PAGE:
According to the U.S. Fire Administration,
home fires every year are caused by clothes dryers.
These fires can be caused by a number of factors, but a key one is the presence of dust, lint, and other debris in the vents and ducts. The heat given off by a dryer, in conjunction with the lint in the vents can be extremely dangerous. Cleaning your vents and ducts isn’t just a matter of keeping your home tidy and sanitized, but is also important for the safety of your home.
In addition to the safety argument, regular cleaning of the vents and ducts will help keep your dryer working efficiently and last longer. A dryer that cannot vent the humid air from the clothing will not be able to dry clothes as efficiently.
This guide will walk you through how and why you should clean your dryer vents. Whether you choose to hire a professional or do it yourself, it is definitely something you should build into your annual home cleaning routine.
WHY DO I NEED TO CLEAN MY DRYER VENTS?
Almost certainly the first question you’ll ask when it comes to dryer vents is why you need to clean them. They don’t always appear to need cleaning, they’re difficult to reach, and they don’t make the rest of your house look dirty if you don’t clean them. However, there are three compelling reasons why you should take the time to clean.
As mentioned above, lint in a dryer vent is a major fire hazard, which can be extremely dangerous to your family and also lead to costly fire damage restoration. Lint is extremely flammable, and a dryer – by definition – gets extremely hot as it works. The combination of these two factors results in fires, despite ever-greater fire resistance technology and materials used in dryers.
The older your dryer, the greater the chance of it causing a fire. Our fire safety guide has more information on how to reduce fire hazards at home.
Dryers work by warming air and passing it through your moist clothes. The moisture in your clothes evaporates as steam and is vented out of the fabric (and out of your home) through the ducts. If your ducts are clogged, the humid air cannot exit your home and will linger in the drum of the dryer, thereby slowing the process of drying.
This means that your dryer will not be as effective and will cost more money to operate. You’ll need to run your dryer longer for the same results.
In addition to the day-to-day efficiency of your dryer, your machine may become old before its time if you do not clean the vents. In fact, cleaning out your vents may give your dryer a new lease on life, and help it to run as well as it did when it was new.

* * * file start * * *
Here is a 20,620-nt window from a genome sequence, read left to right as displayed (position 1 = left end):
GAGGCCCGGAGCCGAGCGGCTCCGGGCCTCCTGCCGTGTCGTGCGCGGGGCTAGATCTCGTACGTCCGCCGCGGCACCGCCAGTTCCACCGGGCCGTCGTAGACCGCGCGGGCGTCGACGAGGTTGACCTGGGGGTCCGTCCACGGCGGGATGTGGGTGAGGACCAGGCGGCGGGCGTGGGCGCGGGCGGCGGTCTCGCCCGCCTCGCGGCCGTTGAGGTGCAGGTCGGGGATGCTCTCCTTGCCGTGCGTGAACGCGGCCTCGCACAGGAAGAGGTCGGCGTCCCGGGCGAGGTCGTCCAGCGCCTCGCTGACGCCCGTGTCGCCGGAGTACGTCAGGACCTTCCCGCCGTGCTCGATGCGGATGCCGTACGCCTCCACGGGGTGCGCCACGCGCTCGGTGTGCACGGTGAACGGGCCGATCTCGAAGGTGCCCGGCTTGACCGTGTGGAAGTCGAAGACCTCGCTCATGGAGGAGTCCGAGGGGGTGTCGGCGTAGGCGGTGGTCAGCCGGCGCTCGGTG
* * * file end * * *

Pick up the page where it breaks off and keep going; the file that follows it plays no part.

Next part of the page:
Keeping your dryer running for more years will save you from having to pay for a replacement, saving you a big chunk of money on top of the increased running costs.
If you are thinking about changing your dryer because it’s no longer working well, clean the vents first – you might just find that your dryer’s not faulty at all.
SIGNS THAT DRYER VENTS NEED TO BE CLEANED
Of course, you don’t need to wait for any signs from your dryer that it’s time to clean out the ducts. Instead, you should make it part of your once or twice a year home cleaning routine. After all, it will only take a couple of hours.
However, there are some signs that you may need to take action sooner than that. If you notice any of the following signs, then you should try cleaning out the vents of your dryer to see if that addresses the problem.
Clothes take longer to dry or don’t dry fully in one cycle
You should measure this against your dryer’s previous performance. If it could comfortably get through a load in 40 minutes, but now it struggles to maintain that, it could be the case that blockages in the vent are preventing moist air from leaving.
Clothes are hotter than usual when the drying cycle ends
This is a sign that hot air is not venting properly. If your clothes are noticeably hotter it’s an indication that the heat is not being removed adequately. This obviously has some dangerous implications and should be acted on quickly.
The outside of the dryer is hot to touch
As with the clothes being hotter than usual, it’s a sign that your dryer is no longer able to safely transfer heat. Dryers are built with heat-resistant materials to keep the outside from getting warm; if this is no longer adequate, your dryer is a major safety risk.
Outside exhaust flapper doesn't open much
As a diagnostic test, go to where the vent leaves your home. The flapper that is fixed on the outside should – when the dryer is functioning well – flap wide open as the steam leaves. If the flapper only barely opens, it indicates a low exhaust velocity, which means that much of the heat and air isn’t leaving your home.
There is more humidity in your laundry room
Laundry rooms are always a little humid. However, if it becomes noticeably more so in the space (you can check it with a humidity measuring device) then it means the steam is being vented into the laundry room. This is usually a sure sign of a backup in the vents.
There is a burnt smell in your laundry room
Unsurprisingly, this is a sure sign that something is wrong. If you notice a burning smell anywhere in your home when you run the dryer, shut it off immediately. You should be extremely vigilant as you wait for it to cool down before checking the vents.
PROFESSIONAL DRYER VENT
AND DUCT CLEANING
Hiring a professional to clean your dryer vent and ducts is always a smart decision. With their familiarity will all kinds of dryer venting systems and specialized tools, they can perform a thorough job, make sure you have the proper ducts and clamps for your set up, as well as give you safety tips and recommendations for your specific space.
Certain factors may make hiring a professional to clean your dryer vent and ducts a good option for you.